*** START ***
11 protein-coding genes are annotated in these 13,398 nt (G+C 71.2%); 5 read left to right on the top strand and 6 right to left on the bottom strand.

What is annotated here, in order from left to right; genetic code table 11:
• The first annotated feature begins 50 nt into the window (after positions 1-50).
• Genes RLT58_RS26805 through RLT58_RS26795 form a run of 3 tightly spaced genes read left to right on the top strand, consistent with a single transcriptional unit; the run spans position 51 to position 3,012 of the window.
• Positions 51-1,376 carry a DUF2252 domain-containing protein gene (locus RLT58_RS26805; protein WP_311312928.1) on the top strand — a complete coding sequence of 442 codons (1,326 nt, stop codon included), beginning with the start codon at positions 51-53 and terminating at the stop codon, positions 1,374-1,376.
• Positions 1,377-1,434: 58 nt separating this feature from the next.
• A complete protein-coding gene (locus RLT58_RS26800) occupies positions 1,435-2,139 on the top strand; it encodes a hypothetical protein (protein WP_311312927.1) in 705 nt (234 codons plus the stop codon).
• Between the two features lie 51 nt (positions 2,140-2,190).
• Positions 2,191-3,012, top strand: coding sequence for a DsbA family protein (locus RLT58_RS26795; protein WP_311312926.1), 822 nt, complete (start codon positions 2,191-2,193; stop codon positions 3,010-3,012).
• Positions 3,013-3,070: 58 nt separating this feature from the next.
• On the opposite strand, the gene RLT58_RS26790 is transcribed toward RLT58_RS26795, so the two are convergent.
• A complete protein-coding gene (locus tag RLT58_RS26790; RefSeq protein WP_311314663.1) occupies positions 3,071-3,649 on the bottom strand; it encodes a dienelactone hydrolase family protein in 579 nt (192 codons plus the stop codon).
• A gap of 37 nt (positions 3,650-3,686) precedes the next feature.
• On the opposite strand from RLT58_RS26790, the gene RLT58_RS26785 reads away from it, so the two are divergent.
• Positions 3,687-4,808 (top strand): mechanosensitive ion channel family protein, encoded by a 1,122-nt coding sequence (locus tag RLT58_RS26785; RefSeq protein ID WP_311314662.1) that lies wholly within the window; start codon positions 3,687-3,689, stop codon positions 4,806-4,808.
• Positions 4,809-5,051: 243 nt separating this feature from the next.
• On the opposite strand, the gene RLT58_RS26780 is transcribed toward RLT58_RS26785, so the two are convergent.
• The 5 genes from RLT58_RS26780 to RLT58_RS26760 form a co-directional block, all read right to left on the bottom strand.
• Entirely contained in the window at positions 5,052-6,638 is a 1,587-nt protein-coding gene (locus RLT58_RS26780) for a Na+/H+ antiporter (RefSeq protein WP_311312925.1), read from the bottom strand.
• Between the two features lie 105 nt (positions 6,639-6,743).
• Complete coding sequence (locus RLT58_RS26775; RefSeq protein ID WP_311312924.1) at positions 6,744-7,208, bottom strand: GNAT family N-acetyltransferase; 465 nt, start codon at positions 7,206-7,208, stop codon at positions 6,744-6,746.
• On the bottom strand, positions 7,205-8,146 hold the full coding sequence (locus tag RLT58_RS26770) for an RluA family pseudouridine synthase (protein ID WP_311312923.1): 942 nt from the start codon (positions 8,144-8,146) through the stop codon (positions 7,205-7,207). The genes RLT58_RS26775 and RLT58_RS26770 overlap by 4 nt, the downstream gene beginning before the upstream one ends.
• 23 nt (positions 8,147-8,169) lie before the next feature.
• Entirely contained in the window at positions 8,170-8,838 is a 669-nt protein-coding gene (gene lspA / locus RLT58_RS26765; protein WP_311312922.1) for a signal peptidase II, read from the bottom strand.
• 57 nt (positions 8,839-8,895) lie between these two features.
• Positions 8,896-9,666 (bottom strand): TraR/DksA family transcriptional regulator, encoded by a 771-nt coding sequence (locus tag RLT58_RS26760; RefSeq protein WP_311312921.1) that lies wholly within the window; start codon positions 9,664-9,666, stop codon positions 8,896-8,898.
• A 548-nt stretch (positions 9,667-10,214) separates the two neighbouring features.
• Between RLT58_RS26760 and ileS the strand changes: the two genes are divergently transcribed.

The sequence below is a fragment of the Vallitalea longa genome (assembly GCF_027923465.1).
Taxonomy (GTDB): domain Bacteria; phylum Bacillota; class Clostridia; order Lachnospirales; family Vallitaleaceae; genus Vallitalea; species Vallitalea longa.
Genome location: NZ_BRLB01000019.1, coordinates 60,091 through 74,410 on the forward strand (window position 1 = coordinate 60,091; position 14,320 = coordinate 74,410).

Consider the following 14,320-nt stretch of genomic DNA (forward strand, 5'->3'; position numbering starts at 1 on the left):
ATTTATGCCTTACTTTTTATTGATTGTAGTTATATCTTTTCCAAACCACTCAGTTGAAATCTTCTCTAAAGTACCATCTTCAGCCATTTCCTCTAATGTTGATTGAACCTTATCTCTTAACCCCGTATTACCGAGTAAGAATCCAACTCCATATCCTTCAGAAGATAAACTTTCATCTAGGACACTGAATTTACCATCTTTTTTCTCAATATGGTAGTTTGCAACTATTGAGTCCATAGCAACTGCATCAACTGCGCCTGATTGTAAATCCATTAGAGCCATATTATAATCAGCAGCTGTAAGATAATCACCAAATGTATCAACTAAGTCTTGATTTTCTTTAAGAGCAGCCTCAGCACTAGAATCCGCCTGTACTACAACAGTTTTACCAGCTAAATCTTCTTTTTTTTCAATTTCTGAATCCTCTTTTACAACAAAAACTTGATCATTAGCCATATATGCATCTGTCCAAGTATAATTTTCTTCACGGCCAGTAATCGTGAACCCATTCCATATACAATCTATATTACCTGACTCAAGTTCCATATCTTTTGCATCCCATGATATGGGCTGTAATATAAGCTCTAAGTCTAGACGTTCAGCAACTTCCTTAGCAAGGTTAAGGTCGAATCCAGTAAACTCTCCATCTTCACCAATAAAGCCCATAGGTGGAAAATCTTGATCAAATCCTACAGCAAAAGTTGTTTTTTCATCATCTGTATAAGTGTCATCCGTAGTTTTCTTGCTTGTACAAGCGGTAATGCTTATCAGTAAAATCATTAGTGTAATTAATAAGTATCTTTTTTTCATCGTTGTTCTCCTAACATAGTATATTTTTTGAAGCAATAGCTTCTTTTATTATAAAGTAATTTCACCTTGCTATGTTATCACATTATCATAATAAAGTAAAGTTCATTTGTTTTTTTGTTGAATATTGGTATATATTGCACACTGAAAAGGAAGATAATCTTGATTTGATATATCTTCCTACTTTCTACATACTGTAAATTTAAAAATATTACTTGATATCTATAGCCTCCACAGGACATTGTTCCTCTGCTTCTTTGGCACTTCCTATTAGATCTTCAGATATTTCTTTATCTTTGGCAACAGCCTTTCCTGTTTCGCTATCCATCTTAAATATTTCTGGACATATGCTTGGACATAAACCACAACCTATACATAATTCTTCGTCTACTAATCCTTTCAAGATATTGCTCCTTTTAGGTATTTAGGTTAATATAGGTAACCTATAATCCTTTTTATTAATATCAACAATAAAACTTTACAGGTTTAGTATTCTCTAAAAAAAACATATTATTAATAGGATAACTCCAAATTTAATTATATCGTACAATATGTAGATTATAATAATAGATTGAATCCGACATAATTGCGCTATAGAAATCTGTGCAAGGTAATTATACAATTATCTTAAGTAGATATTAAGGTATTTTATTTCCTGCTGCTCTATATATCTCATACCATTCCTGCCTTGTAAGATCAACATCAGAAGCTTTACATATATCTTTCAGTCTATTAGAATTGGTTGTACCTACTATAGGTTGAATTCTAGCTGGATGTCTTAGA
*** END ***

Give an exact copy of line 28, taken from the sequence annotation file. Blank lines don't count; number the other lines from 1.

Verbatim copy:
• Between RLT58_RS26760 and ileS the strand changes: the two genes are divergently transcribed.